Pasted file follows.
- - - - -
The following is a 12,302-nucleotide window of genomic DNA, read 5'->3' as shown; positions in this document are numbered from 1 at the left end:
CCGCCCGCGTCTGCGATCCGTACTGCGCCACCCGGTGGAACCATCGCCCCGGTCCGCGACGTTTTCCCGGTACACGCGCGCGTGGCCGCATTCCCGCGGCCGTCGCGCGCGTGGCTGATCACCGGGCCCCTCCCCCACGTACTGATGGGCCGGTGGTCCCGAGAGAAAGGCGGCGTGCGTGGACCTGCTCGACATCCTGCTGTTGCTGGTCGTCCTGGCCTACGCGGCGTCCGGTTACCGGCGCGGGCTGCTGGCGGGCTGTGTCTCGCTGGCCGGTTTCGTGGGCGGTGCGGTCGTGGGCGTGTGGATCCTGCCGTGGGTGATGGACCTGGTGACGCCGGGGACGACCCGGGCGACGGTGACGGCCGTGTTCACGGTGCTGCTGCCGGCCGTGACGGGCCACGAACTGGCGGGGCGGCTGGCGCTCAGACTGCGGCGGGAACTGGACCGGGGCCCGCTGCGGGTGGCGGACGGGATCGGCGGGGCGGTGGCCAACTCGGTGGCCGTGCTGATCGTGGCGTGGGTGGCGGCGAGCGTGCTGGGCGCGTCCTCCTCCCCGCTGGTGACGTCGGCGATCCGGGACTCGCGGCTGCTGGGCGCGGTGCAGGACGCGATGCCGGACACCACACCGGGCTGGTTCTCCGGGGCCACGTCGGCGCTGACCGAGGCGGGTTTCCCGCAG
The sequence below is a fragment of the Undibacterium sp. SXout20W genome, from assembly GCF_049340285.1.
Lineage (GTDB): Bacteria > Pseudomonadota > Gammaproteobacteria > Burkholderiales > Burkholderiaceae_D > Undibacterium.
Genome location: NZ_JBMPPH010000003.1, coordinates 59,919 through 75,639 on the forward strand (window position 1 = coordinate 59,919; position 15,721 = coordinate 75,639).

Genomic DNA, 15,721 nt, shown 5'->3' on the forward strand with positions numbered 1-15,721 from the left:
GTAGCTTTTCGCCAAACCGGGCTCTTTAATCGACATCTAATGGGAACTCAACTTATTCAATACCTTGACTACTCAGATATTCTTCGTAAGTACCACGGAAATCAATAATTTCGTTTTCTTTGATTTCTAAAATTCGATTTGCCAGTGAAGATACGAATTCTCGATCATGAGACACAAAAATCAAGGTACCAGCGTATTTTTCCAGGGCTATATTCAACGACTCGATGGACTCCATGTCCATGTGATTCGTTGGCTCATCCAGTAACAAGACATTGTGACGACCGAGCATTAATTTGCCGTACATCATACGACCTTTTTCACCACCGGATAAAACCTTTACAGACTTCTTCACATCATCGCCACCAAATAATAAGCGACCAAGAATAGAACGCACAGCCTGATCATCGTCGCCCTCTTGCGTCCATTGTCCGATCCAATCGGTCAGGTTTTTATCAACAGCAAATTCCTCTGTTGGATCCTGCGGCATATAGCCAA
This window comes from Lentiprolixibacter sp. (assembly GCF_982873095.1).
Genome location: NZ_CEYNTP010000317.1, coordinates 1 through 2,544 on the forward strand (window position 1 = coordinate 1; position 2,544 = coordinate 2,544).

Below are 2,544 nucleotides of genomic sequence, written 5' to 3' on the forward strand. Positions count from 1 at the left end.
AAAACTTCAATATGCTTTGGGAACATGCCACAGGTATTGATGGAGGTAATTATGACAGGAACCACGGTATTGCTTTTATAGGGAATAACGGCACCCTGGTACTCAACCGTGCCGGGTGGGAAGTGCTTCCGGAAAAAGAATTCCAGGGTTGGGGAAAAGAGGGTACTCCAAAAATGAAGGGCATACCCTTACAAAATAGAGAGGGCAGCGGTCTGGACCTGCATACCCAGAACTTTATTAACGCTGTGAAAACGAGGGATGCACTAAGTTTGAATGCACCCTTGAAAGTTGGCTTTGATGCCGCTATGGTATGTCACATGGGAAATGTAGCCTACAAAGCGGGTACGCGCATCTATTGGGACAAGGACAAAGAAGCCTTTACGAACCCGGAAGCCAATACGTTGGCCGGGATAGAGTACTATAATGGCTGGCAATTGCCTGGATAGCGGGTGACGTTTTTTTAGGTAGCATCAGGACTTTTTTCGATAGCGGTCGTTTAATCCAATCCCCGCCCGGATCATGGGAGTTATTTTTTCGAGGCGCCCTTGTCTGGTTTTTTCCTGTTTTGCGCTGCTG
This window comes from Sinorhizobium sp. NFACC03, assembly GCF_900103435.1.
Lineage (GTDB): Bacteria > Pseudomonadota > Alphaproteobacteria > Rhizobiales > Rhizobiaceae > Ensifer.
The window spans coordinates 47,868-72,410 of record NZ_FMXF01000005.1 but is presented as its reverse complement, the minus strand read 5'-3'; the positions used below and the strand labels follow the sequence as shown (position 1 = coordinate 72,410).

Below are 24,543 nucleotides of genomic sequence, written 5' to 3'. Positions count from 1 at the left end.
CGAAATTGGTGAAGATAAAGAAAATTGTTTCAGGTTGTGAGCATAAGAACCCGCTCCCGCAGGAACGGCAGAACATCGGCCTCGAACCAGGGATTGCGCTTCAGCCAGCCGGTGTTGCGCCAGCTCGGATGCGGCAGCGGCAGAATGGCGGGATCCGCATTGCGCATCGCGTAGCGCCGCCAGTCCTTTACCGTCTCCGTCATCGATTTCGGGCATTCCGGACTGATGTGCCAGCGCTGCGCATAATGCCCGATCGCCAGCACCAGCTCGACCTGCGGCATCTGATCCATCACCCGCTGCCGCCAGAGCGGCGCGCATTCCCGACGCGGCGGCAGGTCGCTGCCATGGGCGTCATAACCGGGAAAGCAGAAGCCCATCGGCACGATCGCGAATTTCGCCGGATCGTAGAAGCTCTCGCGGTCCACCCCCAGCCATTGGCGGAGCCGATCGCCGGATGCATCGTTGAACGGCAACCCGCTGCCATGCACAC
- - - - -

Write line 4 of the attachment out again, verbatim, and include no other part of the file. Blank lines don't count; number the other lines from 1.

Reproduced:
Lineage (GTDB): Bacteria > Pseudomonadota > Gammaproteobacteria > Burkholderiales > Burkholderiaceae_D > Undibacterium.